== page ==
The brain + body equation: Canadian kids need to move more to boost their brain health

The brain + body equation: Canadian kids need to move more to boost their brain health

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By Mark Tremblay, PhD, and Joel Barnes, MSc, Healthy Active Living and Obesity Research Group, Children’s Hospital of Eastern Ontario Research Institute, and Leigh Vanderloo, PhD, Knowledge Translation Manager, ParticipACTION

Summary

The 2018 ParticipACTION Report Card on Physical Activity for Children and Youth highlights the important relationship between physical activity and brain health. Achieving physical activity recommendations can translate to success in the classroom, on the field, and with friends.

This WellSpring focuses on the importance of this relationship and provides an overview of the 2018 Report Card grades.

The science is in: Kids + Steps + Sweat = Healthier Brains

For decades we have known that physical activity improves heart health, helps maintain healthy body weight, and builds strong bones and muscles in children and youth across a range of skills and abilities.1-4 Now we are taking a closer look at what physical activity does for one of their most vital and complex organs: the brain.

The data around physical activity are alarming. On average, kids are still sitting too much and moving too little to reach their full potential.

Only 35% of 5- to 17- year-olds are reaching their recommended physical activity levels as outlined in the Canadian 24-Hour Movement Guidelines for Children and Youth.5 Just 62% of 3- to 4-year-olds are achieving the recommended activity levels for their age group. In addition, 51% of 5- to 17-year-olds and 76% of 3- to 4-year-olds are engaging in more screen time than is recommended by the Canadian 24-Hour Movement Guidelines for recreational screen-based sedentary behaviours.5,6

There are important connections between the health of the body and of the brain, connections that must be fostered in order for kids to reach their mental, emotional and intellectual potential. Kids’ bodies have to move to get the wheels in their brains turning. They need to be active. Their brain health depends on it.

A growing body of evidence indicates that physical activity in childhood is essential for a healthy brain and leads to improved:

  • thinking and learning
  • emotional regulation and self-control
  • problem-solving ability
  • memory
  • stress management
  • self-esteem and self-worth
  • brain plasticity — the growth of new brain tissue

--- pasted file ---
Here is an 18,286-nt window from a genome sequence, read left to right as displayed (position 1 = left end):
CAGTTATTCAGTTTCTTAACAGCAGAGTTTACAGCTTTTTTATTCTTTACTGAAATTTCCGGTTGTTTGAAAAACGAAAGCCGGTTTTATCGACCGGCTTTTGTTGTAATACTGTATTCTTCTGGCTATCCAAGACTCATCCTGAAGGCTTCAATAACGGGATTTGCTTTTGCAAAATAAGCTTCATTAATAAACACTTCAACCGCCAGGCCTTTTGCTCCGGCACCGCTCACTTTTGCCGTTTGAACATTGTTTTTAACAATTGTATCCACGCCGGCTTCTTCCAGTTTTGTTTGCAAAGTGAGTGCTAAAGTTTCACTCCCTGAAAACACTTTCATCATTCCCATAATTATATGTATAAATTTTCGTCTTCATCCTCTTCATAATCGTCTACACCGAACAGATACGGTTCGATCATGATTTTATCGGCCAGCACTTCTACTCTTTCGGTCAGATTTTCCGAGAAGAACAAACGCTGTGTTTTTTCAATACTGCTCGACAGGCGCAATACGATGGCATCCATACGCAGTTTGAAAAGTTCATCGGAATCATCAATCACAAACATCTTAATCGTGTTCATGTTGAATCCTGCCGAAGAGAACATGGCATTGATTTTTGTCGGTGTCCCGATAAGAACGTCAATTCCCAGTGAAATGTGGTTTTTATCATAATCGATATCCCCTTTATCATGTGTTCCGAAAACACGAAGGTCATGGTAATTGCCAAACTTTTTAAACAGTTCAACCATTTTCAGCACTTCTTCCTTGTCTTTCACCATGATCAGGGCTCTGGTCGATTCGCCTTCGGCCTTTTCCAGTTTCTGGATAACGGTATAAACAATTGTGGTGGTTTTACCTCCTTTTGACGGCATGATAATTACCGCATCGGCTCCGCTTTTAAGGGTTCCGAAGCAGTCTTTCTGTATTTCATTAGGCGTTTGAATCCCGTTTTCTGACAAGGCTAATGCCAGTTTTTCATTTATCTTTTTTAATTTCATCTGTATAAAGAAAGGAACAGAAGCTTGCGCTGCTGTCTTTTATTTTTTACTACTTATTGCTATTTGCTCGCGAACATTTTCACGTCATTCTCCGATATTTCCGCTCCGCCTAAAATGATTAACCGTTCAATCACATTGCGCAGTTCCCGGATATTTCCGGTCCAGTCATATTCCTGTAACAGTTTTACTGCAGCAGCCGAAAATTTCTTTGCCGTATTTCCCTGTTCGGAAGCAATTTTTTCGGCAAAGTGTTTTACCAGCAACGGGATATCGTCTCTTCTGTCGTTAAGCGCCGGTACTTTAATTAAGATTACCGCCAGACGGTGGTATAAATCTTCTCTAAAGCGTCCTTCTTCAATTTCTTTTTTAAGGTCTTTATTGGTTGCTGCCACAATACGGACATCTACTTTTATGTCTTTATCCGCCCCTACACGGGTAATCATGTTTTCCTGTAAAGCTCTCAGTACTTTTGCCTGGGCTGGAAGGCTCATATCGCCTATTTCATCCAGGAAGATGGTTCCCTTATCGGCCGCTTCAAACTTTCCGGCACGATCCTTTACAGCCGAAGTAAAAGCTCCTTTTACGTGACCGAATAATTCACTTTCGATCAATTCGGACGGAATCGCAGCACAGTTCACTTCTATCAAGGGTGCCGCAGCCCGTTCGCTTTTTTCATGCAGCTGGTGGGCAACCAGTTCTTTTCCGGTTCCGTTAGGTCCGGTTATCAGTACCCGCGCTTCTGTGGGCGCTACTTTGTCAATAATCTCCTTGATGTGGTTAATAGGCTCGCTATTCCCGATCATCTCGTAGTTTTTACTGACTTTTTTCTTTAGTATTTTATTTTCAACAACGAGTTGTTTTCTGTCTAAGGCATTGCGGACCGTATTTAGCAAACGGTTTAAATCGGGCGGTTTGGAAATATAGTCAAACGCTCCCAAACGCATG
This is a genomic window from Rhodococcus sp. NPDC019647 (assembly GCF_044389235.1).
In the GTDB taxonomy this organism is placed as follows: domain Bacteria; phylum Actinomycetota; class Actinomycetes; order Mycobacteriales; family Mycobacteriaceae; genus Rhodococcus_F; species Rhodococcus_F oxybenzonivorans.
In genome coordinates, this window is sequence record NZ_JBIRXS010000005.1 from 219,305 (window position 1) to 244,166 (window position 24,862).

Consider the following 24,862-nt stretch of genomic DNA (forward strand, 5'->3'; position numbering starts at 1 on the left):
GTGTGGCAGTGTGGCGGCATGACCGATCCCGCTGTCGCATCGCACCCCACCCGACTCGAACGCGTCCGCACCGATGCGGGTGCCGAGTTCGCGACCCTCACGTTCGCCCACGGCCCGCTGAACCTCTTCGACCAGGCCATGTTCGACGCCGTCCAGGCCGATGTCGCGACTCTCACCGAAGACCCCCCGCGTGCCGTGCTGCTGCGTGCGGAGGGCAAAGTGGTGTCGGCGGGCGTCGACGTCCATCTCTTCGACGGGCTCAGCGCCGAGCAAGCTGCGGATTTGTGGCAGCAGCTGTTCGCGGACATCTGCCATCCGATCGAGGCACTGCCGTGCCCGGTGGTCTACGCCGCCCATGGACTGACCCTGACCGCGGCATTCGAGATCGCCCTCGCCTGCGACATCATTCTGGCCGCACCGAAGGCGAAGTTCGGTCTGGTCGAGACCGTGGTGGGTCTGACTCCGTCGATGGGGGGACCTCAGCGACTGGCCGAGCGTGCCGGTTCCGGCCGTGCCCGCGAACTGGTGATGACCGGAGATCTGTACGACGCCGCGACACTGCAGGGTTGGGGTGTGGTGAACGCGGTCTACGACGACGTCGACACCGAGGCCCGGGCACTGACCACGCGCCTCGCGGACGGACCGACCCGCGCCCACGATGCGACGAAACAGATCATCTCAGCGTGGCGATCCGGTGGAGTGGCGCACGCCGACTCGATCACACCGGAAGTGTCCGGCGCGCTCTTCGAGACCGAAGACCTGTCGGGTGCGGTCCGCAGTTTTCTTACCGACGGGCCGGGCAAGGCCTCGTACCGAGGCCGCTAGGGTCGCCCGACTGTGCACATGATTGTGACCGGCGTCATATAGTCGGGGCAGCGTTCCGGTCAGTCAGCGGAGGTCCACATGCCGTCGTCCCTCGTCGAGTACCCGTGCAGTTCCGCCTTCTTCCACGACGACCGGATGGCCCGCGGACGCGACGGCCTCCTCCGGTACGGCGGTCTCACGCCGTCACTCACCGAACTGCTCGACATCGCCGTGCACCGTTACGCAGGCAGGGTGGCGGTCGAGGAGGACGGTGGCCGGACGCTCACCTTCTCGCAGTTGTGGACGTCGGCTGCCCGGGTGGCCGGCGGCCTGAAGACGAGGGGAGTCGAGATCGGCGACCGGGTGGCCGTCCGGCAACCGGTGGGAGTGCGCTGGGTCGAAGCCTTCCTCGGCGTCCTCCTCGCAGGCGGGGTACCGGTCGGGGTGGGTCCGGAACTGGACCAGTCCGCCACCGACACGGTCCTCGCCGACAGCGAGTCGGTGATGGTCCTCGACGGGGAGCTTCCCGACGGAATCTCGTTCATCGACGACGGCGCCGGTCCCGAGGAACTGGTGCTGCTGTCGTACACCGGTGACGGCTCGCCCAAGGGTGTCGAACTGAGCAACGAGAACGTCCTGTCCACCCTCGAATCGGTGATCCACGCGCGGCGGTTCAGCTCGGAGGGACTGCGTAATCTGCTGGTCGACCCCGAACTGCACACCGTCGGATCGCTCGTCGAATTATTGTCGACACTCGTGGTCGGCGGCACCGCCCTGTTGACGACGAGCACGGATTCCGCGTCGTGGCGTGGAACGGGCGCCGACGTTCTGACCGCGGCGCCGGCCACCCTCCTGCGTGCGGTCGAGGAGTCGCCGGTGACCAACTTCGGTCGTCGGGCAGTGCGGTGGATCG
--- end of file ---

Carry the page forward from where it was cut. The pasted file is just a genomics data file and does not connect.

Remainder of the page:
• ability to cope with anxiety and depressive symptoms
  • attention and focus

Adding more physical activity to kids’ routines could be the missing part of the equation in support of their success in the classroom, on the field, and with their friends.

Expert statement on physical activity and brain health for children and youth

For better brain health, all children and youth should be physically active on a regular basis. In addition to physical health benefits, physical activity also improves brain function, cognition and mental health.

A team of experts in paediatric neuroscience and exercise science created this Expert Statement, looking at the relationship between physical activity and brain health in children and youth. The best available scientific evidence was used to inform the development of this report.

While the physical health benefits of childhood physical activity are well known (e.g., improved heart, bone and muscle health; prevention of type 2 diabetes), a growing body of research has begun to examine the benefits of childhood physical activity in relation to brain health. Emerging evidence suggests that physical activity in childhood and adolescence is associated with better cognition (i.e., thinking and learning),7-11 brain function (i.e., how the brain works)12-15 and mental health (i.e., emotional, psychological and social well-being).3,16-23

The landscape of preventable chronic disease among children and youth is changing—and not for the better. The prevalence of overweight and obesity,24 diabetes,25 and use of health services for mental illness is high.26

Further, there is a lack of appropriate and/or modified equipment, as well as few professionals who are prepared or trained to promote physical activity among children and youth with brain-based disabilities.

How does physical activity help the brain?

Cognition, brain function and brain structure

The current state of evidence highlights that many studies find favourable relationships between physical activity and cognition.7,12,27 Most studies support a positive relationship between physical activity and brain function and structure.28,29

Physical activity plays an important role in helping children and youth learn better, solve problems more creatively, and develop healthier brains. Children and youth who are least active or who have brain-based disabilities may have the most to gain.

Mental health

Overall, physical activity supports and encourages mental and emotional wellness.

Collectively, the research indicates that physical activity plays a key role in preventing and reducing symptoms of depression and anxiety,3,16,30-32 in helping with stress management,20 and in improving self-esteem in children and youth.23,33,34 Although initial evidence is promising, additional work is needed to clarify and confirm the relationship between physical activity and mental health in children and youth with brain-based disabilities.

Boosting kids’ physical activity levels could be the missing part of the equation in supporting their mental health.